Whether you plan to build or buy a home, remodel a room or seek ideas to expand your “green” footprint, we are all in the beginning stages of constructing our dreams. Each month, this column will invite you to look beyond the usual ideas and consider alternative, cost-effective and eco-friendly options. With so many topics to explore from top to bottom, room to room, inside and out, the goal of a vision is to take a firm step forward, and begin living the dream.
A basement is rarely included in a home’s overall square footage yet, considering the perspective, a two story home with a basement would increase the floor area by 50 percent. In thinking about the overall attractiveness of “space,” a homeowner could ideally create everything she may want or dream, such as rooms to suit new hobbies or a growing family. How about adding a secondary kitchen for baking, canning purposes, or entertaining? With a basement, the possibilities are boundless. And if you are fortunate enough to have a home with a “walk out” basement door, the possibilities increase in terms of a patio, a mudroom, or a location for the dog to exit and enter, especially on rainy days. The first step is to capitalize on the thermal efficiency, and ease your heating and cooling costs.
Homeowners often wonder how to increase their energy efficiency, and the place to begin is in the basement. In such a large space, the first goal is to immediately change the levels of indoor humidity. This action will deter mold development from rising and distributing around the house. The following questions may be a starting point.
- Do I see moisture on the cinder blocks? If so, your home may need to address its water barrier system, which is found on the outside of the basement. The solution is to determine how water flows from your gutters, and whether heavy rains cause pools of water to flow away or towards the house. You may need to install diverters, tubing buried underground, 15 feet from the foundation. It is wise to have a professional evaluate your water barrier system, and provide you with viable solutions.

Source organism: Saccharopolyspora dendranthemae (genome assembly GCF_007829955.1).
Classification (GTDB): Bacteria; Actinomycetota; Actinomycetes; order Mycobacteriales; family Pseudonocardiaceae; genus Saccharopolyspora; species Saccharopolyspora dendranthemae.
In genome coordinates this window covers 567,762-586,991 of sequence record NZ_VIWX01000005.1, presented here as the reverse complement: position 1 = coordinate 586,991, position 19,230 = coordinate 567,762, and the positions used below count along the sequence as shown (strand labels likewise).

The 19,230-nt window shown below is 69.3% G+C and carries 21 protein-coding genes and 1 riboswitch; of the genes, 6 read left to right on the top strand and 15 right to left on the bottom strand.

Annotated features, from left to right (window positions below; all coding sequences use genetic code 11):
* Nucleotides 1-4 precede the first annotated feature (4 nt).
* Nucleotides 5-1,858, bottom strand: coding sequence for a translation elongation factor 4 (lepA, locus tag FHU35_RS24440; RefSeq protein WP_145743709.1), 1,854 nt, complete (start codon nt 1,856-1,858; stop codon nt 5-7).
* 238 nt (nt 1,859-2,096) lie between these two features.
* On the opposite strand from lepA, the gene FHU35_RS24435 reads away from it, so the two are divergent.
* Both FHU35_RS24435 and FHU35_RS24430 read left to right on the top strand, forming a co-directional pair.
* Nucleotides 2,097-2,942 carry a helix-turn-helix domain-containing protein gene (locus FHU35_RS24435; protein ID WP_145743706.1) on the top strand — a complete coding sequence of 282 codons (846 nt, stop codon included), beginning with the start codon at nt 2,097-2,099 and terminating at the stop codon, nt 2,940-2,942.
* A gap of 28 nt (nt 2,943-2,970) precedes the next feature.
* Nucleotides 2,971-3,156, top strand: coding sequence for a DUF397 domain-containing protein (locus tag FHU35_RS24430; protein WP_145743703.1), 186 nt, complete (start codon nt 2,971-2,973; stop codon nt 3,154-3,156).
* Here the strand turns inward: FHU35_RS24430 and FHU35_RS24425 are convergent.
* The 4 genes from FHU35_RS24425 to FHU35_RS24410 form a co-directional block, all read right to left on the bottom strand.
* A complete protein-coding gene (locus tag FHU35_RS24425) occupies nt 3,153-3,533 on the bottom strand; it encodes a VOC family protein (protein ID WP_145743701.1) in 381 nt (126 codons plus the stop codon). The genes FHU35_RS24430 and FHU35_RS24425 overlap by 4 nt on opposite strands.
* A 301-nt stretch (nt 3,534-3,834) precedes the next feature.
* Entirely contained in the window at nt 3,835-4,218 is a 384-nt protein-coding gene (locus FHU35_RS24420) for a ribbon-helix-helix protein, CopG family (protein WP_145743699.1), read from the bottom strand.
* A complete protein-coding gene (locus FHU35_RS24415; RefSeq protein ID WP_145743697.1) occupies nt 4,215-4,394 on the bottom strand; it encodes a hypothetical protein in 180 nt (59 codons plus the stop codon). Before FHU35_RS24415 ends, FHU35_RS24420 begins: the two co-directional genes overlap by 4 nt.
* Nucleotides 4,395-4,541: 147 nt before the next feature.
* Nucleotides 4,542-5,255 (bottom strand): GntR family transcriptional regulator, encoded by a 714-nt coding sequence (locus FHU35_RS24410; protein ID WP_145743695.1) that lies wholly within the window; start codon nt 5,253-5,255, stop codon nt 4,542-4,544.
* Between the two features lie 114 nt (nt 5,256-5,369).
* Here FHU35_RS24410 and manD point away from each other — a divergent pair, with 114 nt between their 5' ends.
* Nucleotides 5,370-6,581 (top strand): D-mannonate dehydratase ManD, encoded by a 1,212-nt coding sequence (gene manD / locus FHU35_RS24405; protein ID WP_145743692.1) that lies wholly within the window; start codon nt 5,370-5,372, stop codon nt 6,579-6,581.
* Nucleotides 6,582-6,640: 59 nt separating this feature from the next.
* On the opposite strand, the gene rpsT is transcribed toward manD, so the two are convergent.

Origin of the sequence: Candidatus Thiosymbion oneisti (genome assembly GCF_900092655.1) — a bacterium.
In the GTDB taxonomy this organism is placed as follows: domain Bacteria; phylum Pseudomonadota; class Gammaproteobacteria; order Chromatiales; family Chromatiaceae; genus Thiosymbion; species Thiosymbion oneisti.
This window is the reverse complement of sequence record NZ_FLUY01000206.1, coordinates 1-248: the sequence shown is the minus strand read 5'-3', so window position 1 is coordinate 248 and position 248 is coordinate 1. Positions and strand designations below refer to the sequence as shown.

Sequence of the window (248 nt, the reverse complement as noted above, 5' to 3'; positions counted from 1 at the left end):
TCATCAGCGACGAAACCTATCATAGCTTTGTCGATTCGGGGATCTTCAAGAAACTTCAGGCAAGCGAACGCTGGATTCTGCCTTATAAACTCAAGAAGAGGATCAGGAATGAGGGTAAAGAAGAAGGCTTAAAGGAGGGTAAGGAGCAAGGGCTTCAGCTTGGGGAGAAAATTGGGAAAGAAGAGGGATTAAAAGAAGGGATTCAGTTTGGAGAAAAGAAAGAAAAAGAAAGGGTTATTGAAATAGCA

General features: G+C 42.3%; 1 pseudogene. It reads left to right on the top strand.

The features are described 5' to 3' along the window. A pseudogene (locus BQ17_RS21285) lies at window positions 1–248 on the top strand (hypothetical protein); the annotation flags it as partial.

- Does the basement have a musty smell? If you are running a dehumidifier in your basement, ensure that it adequately covers the square footage. This one investment will often solve most dampness issues, and become a cost-effective means to protect against moisture damage. Not only will a dehumidifier maintain a dry basement throughout the year, but it may also prevent health issues from occurring.
- Depending on the severity of your humidity problem, you may need to check all of the sources of moisture; therefore, check all of your vents, including the dryer vent, and loose ducts.
- In addition to caulking windows and doors, seal small cracks or gaps around pipes with a concrete-patching compound. Slip foam insulation sleeves over hot-water pipes to prevent heat loss, and over cold-water pipes to eliminate condensation from dripping on the inside of the drywall or ceiling.
- Check your joists and wood framed windows for sagging, rot or insect damage. You may need to seal your basement walls, and possibly your floor, especially if cracks are present. Be aware of the size of the cracks. If wider than a pencil, the problem may be structural and require a professional.
Insulating the Walls
Last month, the Constructing Dreams column discussed how insulation is more than just “pink.” With advancements in both materials and the consideration of time, insulation has become easier to install. Specifically designed for basement walls, an interlocking rigid system is appropriately called, “InSoFast” panels. Whether glued, clipped or screwed into the foundation walls, the installer can choose which option is best for him or her. Each rigid panel begins with an R-8.5 value; yet, installation of a second layer can increase the value, if desired. The “InSoFast” panels are just one option to reduce your home’s energy costs by 70 percent.
By learning more about your basement, it will become a wonderful space to spend time and enjoy!
Next month: Let There Be Light!